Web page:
The industry is dominated by giants such as Switzerland's Nestle SA, with more than $36 billion in revenues and 100,000 employees, and Holland's Unilever N.V., with $40 billion in revenues and 300,000 employees.

By comparison, TLC Beatrice's $1.5 billion in 1991 revenues and 5,000 employees -- scattered in fields as widespread as Irish potato chips, Spanish ice cream and Parisian convenience stores -- are little more than an annoyance to the big players.

"They're not really a name that comes up at all when analyzing the European market," said Jean L'Home, an industry analyst in Barclays de Zoete Wedd Ltd.'s Paris office. "They're not really strong here."

Room might exist for a relatively small food distributor and producer such as TLC Beatrice, analysts say. But they also believe that several trends are working against the New York-based company.

The most significant: Its retailing operations probably have hit a peak. Its Franprix minigrocery stores, which account for up to 20 percent of retail grocery floor space in Paris, are well-run, but they buck the trend toward giant supermarkets, or "hypermarkets." Although rents in Paris are too expensive for many hypermarkets, the sprawling stores are starting to dominate grocery sales in the rest of France.


TLC Beatrice once owned a chain of hypermarkets in eastern France but sold them -- as part of a plan to reduce the huge debt Mr. Lewis accumulated in the $985 million buyout of Beatrice Co.'s international operations in 1987.

TLC Beatrice's other operation, food production, is similarly lucrative, but limited. In the ice cream market, for example, TLC Beatrice has a 2 percent market share, according to statistics from the British brokerage house UBS Phillips & Drew. The industry leader, Unilever, has a 33 percent share.

TLC Beatrice's one dominant brand is Tayto potato chips, which make up 80 percent of the market in tiny Ireland.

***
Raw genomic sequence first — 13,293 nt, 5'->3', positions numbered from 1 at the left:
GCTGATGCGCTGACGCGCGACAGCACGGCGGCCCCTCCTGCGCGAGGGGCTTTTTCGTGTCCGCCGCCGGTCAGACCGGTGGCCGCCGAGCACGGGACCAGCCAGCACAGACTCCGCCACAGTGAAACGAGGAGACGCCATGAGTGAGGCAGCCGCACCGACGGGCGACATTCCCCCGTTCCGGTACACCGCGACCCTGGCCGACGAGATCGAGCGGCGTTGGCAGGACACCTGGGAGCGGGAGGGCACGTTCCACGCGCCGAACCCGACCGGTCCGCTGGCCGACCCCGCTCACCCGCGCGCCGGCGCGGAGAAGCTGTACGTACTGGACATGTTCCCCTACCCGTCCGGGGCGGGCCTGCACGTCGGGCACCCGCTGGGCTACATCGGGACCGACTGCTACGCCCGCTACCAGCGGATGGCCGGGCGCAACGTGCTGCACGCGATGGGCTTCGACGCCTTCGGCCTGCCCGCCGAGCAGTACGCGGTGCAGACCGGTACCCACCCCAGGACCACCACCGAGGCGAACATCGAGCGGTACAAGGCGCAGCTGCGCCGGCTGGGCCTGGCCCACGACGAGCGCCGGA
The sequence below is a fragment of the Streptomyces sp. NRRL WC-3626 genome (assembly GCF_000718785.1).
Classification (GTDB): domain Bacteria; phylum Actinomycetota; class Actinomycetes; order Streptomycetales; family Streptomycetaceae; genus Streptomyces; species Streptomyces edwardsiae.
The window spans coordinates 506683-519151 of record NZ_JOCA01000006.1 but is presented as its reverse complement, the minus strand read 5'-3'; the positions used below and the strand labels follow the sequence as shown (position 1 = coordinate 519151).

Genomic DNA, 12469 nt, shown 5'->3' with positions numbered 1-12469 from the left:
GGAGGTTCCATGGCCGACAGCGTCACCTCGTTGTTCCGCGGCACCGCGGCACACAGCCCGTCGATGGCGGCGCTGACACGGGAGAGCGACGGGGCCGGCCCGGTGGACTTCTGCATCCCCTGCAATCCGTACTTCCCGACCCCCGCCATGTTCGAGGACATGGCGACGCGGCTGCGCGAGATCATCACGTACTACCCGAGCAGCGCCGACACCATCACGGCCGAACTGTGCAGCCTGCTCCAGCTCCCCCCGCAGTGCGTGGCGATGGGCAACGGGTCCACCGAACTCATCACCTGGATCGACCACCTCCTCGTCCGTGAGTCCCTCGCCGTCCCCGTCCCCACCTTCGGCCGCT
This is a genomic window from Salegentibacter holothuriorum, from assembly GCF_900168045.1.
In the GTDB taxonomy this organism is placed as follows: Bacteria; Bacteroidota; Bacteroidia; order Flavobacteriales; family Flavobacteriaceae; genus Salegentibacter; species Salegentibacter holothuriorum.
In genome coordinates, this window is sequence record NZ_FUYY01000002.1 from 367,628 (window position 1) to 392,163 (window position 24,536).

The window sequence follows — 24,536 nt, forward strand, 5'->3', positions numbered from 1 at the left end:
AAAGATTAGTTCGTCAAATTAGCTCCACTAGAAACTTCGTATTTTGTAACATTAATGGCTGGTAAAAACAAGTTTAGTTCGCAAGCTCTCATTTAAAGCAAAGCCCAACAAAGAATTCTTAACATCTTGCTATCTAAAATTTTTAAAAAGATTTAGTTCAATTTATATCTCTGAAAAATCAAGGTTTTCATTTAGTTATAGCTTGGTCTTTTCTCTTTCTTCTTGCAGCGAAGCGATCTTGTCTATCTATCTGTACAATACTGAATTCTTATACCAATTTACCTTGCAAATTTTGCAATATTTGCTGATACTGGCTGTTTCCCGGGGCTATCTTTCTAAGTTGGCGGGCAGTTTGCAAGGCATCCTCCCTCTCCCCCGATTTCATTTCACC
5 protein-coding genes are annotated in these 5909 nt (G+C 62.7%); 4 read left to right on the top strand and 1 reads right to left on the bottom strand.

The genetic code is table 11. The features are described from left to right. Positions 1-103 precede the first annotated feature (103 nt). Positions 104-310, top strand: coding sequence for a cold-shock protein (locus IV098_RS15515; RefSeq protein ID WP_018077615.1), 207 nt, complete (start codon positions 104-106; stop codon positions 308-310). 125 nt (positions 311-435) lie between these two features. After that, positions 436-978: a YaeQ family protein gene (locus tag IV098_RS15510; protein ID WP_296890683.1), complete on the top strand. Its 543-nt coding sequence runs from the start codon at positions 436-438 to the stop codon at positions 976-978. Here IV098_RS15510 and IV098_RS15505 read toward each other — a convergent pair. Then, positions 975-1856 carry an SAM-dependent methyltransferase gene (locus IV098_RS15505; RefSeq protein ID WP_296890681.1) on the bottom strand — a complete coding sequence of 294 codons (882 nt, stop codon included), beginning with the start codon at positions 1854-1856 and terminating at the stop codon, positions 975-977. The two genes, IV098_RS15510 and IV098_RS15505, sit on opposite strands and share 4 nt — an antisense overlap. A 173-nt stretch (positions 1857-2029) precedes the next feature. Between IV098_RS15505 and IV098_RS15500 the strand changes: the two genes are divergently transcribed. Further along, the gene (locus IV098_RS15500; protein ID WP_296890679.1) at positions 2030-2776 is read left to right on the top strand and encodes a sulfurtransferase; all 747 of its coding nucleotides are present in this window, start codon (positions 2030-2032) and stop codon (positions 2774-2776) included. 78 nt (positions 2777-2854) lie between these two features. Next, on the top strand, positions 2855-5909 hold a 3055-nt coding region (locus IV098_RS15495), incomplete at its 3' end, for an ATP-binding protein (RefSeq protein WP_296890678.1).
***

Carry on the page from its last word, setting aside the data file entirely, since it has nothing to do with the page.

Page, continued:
In need of capital

The company could probably coast along, but to grow significantly, it needs capital, analysts believe. That fact was tacitly acknowledged by Mr. Lewis' efforts to issue stock in 1989 and 1991 and to issue debt in 1991.

All three efforts failed, partly because of Mr. Lewis' refusal to relinquish control over his company.


In 1989, he proposed selling stock at about $10.50 a share but dropped the offer after investors objected to the money he made. Government and company documents show that Mr. Lewis awarded his investment and law firm millions in consulting fees, in addition to his $1 million salary and stock options.

In 1991, he again tried to sell stock -- at $50 a share -- but backed away as investors questioned his control. That issue resurfaced later that year, when Mr. Lewis considered issuing $200 million in bonds. He dropped the plan after Moody's Investors Service gave it a junk-bond rating, noting concerns about his control.

Now, with Mr. Fugett in charge,the company could try another public offering to build up a war chest for the battle brewing in Europe.

But most speculators are betting that the untested Mr. Fugett and the Lewis family -- his widow and two daughters -- will sell at some point, maybe in a year or two, when the European economies pick up and the company's revenue growth doesn't look so lethargic.

Speculation of a sale abounds. When junk bonds were issued in 1987 to pay for the Beatrice buyout, Mr. Lewis also issued some equity that is traded privately. Traders at Jeffries & Co. in Los Angeles say the share price rose from $52 to $55 after Mr. Lewis died -- and to $60 last week -- on such speculation.

At a memorial to Mr. Lewis last week in New York, however, his family and friends pledged to continue TLC Beatrice as a legacy to a hard-driven man who fought his way into a previously all-white domain.


"We have in place Reg's hand-picked team led by Jean S. Fugett," said W. Kevin Wright, TLC Beatrice's senior vice president. "These are seasoned executives wholly capable of facing the challenge -- and Reg, in your words, we're going to do a number for you."



CHAIRMAN: Jean S. Fugett Jr.


LINES OF BUSINESS:Food production,included ice cream,potato chips and beverages.


K? Food distribution,including stores and wholesale operations

KEY MARKET: Western Europe

1991 SALES $ 1.5 billion

1991 PROFITS: $51 million

1991 NET WORTH: $153 million